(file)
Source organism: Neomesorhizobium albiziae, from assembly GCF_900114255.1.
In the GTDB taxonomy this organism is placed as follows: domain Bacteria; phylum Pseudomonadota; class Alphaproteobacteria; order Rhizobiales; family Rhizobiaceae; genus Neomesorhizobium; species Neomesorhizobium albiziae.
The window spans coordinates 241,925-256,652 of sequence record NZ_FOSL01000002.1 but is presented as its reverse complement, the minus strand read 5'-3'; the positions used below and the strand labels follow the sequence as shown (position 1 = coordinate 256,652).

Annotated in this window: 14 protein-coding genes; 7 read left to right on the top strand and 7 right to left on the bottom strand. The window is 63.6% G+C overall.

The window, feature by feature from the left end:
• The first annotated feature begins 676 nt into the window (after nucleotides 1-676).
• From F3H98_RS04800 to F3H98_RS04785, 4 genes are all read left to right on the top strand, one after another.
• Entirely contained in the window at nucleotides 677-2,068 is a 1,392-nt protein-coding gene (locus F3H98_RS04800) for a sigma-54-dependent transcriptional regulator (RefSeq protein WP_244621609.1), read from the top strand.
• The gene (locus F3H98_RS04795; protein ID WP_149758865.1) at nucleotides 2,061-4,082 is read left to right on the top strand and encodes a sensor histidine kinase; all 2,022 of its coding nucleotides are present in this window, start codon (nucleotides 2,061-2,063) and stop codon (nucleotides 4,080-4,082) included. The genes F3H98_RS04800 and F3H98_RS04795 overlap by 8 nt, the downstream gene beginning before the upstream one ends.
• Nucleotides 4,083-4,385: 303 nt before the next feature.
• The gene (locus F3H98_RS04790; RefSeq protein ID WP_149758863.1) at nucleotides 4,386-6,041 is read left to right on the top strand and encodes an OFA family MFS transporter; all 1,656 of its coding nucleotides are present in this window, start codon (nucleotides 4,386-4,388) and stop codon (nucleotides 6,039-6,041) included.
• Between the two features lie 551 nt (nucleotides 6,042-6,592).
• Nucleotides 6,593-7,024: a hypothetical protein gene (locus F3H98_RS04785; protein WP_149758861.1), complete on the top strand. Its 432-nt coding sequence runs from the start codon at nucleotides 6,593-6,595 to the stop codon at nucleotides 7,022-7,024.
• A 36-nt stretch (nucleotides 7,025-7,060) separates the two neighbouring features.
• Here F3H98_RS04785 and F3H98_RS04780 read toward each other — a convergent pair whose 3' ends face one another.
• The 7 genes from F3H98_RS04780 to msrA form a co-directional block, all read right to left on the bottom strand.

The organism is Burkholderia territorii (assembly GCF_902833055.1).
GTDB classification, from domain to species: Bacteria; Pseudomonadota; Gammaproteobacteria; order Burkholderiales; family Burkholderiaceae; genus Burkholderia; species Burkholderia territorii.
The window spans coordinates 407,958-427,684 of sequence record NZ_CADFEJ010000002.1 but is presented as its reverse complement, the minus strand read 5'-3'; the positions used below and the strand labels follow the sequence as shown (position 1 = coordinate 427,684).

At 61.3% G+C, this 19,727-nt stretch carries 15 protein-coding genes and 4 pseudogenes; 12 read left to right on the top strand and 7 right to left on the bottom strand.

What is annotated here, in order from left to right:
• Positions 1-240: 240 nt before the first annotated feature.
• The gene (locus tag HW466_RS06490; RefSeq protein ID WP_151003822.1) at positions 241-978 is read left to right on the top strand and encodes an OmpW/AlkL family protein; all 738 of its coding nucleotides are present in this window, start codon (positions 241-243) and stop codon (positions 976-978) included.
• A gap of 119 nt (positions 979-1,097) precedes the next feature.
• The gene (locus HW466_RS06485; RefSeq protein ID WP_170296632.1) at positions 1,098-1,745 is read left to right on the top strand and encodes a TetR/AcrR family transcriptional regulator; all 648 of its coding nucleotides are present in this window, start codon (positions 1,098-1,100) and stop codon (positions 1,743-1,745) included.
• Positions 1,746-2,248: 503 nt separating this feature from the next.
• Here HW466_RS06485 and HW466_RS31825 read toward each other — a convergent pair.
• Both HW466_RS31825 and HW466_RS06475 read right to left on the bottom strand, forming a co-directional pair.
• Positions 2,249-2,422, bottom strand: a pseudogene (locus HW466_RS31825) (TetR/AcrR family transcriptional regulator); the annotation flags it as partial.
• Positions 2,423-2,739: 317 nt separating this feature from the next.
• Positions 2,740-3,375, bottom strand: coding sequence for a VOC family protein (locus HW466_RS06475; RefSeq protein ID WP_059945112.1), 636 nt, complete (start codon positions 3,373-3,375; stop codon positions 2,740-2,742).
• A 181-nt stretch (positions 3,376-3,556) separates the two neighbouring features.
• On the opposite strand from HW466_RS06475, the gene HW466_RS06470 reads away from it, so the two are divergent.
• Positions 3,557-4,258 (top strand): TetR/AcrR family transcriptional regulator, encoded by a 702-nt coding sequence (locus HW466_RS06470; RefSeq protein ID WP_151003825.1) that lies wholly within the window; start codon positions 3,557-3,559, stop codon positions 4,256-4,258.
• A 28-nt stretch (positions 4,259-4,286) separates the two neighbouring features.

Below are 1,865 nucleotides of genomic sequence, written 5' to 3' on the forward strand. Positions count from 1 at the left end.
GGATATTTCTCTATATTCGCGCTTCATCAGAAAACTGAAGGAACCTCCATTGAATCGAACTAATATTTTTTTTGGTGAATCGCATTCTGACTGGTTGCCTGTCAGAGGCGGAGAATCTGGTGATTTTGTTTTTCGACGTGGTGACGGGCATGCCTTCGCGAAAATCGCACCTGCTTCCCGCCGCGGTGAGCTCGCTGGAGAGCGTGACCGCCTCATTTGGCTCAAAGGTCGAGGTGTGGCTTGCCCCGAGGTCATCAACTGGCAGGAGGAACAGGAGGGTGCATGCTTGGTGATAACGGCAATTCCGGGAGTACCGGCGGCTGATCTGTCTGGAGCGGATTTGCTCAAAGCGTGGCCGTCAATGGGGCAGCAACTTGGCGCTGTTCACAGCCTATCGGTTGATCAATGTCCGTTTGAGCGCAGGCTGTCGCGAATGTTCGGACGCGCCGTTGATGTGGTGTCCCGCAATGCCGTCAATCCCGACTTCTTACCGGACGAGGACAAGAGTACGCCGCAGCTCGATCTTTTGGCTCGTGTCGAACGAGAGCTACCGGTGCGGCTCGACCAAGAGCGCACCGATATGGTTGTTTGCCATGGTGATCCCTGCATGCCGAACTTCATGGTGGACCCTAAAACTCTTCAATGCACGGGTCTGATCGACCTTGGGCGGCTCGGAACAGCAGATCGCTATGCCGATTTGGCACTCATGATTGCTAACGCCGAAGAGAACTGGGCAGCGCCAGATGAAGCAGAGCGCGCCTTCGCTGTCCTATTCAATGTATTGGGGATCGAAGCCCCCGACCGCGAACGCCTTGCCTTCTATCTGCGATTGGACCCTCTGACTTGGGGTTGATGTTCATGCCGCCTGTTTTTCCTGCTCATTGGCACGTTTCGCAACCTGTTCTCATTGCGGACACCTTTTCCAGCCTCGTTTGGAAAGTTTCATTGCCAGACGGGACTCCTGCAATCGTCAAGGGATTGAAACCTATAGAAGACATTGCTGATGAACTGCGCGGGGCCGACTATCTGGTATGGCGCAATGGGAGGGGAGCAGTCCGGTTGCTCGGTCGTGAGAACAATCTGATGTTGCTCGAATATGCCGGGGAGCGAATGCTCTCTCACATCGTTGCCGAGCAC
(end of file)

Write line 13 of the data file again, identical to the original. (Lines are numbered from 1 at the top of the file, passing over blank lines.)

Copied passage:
• Nucleotides 6,593-7,024: a hypothetical protein gene (locus F3H98_RS04785; protein WP_149758861.1), complete on the top strand. Its 432-nt coding sequence runs from the start codon at nucleotides 6,593-6,595 to the stop codon at nucleotides 7,022-7,024.